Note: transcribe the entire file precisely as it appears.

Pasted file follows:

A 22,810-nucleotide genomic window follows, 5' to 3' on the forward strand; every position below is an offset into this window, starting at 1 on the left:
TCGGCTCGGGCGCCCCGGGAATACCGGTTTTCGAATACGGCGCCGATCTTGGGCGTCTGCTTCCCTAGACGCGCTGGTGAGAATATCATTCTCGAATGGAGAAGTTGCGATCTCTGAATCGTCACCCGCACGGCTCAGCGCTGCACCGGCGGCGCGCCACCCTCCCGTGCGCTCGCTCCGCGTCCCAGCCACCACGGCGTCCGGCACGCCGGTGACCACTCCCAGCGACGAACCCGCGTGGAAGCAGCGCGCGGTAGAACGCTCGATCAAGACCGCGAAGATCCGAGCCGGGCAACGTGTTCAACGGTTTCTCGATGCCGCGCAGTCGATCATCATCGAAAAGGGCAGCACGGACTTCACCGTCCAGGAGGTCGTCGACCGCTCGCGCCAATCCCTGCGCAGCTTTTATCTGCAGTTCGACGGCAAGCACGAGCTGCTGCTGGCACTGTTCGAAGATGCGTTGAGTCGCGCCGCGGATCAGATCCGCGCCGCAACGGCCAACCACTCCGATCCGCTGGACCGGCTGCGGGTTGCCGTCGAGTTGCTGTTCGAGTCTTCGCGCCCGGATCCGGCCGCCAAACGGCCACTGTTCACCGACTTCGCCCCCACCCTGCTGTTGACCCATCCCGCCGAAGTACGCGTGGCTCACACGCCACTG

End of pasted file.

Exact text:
A 22,810-nucleotide genomic window follows, 5' to 3' on the forward strand; every position below is an offset into this window, starting at 1 on the left:
TCGGCTCGGGCGCCCCGGGAATACCGGTTTTCGAATACGGCGCCGATCTTGGGCGTCTGCTTCCCTAGACGCGCTGGTGAGAATATCATTCTCGAATGGAGAAGTTGCGATCTCTGAATCGTCACCCGCACGGCTCAGCGCTGCACCGGCGGCGCGCCACCCTCCCGTGCGCTCGCTCCGCGTCCCAGCCACCACGGCGTCCGGCACGCCGGTGACCACTCCCAGCGACGAACCCGCGTGGAAGCAGCGCGCGGTAGAACGCTCGATCAAGACCGCGAAGATCCGAGCCGGGCAACGTGTTCAACGGTTTCTCGATGCCGCGCAGTCGATCATCATCGAAAAGGGCAGCACGGACTTCACCGTCCAGGAGGTCGTCGACCGCTCGCGCCAATCCCTGCGCAGCTTTTATCTGCAGTTCGACGGCAAGCACGAGCTGCTGCTGGCACTGTTCGAAGATGCGTTGAGTCGCGCCGCGGATCAGATCCGCGCCGCAACGGCCAACCACTCCGATCCGCTGGACCGGCTGCGGGTTGCCGTCGAGTTGCTGTTCGAGTCTTCGCGCCCGGATCCGGCCGCCAAACGGCCACTGTTCACCGACTTCGCCCCCACCCTGCTGTTGACCCATCCCGCCGAAGTACGCGTGGCTCACACGCCACTG